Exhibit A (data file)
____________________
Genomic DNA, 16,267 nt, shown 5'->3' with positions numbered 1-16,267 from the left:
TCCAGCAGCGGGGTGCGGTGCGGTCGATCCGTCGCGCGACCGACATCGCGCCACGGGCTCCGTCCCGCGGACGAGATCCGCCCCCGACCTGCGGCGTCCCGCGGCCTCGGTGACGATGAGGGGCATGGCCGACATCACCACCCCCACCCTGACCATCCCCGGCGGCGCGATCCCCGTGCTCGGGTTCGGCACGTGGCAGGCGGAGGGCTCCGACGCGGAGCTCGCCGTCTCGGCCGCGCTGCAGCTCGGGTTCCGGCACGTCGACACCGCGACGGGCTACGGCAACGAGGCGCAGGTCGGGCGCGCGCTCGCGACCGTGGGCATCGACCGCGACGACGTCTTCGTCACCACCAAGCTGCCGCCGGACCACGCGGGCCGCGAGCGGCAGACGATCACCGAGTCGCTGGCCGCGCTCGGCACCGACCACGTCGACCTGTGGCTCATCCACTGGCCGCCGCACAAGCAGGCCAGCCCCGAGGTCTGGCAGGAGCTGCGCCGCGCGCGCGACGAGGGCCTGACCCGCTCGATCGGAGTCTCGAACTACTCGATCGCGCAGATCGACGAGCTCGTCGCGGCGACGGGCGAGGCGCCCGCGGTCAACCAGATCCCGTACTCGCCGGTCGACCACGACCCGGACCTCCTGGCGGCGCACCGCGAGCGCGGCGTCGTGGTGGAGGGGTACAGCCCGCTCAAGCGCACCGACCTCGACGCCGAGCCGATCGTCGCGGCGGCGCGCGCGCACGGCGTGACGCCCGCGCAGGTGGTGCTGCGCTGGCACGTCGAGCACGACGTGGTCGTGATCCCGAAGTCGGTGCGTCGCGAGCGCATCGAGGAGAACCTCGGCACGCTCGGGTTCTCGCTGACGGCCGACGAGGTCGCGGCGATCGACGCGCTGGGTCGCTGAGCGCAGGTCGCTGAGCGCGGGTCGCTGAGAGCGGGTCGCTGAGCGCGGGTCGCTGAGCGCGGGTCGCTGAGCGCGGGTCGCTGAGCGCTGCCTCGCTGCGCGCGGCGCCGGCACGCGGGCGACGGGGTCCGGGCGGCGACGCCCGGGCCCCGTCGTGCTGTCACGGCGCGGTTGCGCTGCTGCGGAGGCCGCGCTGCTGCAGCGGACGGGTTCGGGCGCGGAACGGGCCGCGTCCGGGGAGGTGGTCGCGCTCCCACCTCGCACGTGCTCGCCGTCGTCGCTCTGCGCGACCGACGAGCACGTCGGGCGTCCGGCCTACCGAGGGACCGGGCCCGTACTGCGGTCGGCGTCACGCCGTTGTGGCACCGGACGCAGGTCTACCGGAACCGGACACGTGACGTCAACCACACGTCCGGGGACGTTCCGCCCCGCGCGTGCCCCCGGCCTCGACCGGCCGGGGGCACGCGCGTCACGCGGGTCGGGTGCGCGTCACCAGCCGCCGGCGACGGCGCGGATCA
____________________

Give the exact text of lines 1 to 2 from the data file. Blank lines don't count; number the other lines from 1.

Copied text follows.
Genomic DNA, 16,267 nt, shown 5'->3' with positions numbered 1-16,267 from the left:
TCCAGCAGCGGGGTGCGGTGCGGTCGATCCGTCGCGCGACCGACATCGCGCCACGGGCTCCGTCCCGCGGACGAGATCCGCCCCCGACCTGCGGCGTCCCGCGGCCTCGGTGACGATGAGGGGCATGGCCGACATCACCACCCCCACCCTGACCATCCCCGGCGGCGCGATCCCCGTGCTCGGGTTCGGCACGTGGCAGGCGGAGGGCTCCGACGCGGAGCTCGCCGTCTCGGCCGCGCTGCAGCTCGGGTTCCGGCACGTCGACACCGCGACGGGCTACGGCAACGAGGCGCAGGTCGGGCGCGCGCTCGCGACCGTGGGCATCGACCGCGACGACGTCTTCGTCACCACCAAGCTGCCGCCGGACCACGCGGGCCGCGAGCGGCAGACGATCACCGAGTCGCTGGCCGCGCTCGGCACCGACCACGTCGACCTGTGGCTCATCCACTGGCCGCCGCACAAGCAGGCCAGCCCCGAGGTCTGGCAGGAGCTGCGCCGCGCGCGCGACGAGGGCCTGACCCGCTCGATCGGAGTCTCGAACTACTCGATCGCGCAGATCGACGAGCTCGTCGCGGCGACGGGCGAGGCGCCCGCGGTCAACCAGATCCCGTACTCGCCGGTCGACCACGACCCGGACCTCCTGGCGGCGCACCGCGAGCGCGGCGTCGTGGTGGAGGGGTACAGCCCGCTCAAGCGCACCGACCTCGACGCCGAGCCGATCGTCGCGGCGGCGCGCGCGCACGGCGTGACGCCCGCGCAGGTGGTGCTGCGCTGGCACGTCGAGCACGACGTGGTCGTGATCCCGAAGTCGGTGCGTCGCGAGCGCATCGAGGAGAACCTCGGCACGCTCGGGTTCTCGCTGACGGCCGACGAGGTCGCGGCGATCGACGCGCTGGGTCGCTGAGCGCAGGTCGCTGAGCGCGGGTCGCTGAGAGCGGGTCGCTGAGCGCGGGTCGCTGAGCGCGGGTCGCTGAGCGCGGGTCGCTGAGCGCTGCCTCGCTGCGCGCGGCGCCGGCACGCGGGCGACGGGGTCCGGGCGGCGACGCCCGGGCCCCGTCGTGCTGTCACGGCGCGGTTGCGCTGCTGCGGAGGCCGCGCTGCTGCAGCGGACGGGTTCGGGCGCGGAACGGGCCGCGTCCGGGGAGGTGGTCGCGCTCCCACCTCGCACGTGCTCGCCGTCGTCGCTCTGCGCGACCGACGAGCACGTCGGGCGTCCGGCCTACCGAGGGACCGGGCCCGTACTGCGGTCGGCGTCACGCCGTTGTGGCACCGGACGCAGGTCTACCGGAACCGGACACGTGACGTCAACCACACGTCCGGGGACGTTCCGCCCCGCGCGTGCCCCCGGCCTCGACCGGCCGGGGGCACGCGCGTCACGCGGGTCGGGTGCGCGTCACCAGCCGCCGGCGACGGCGCGGATCA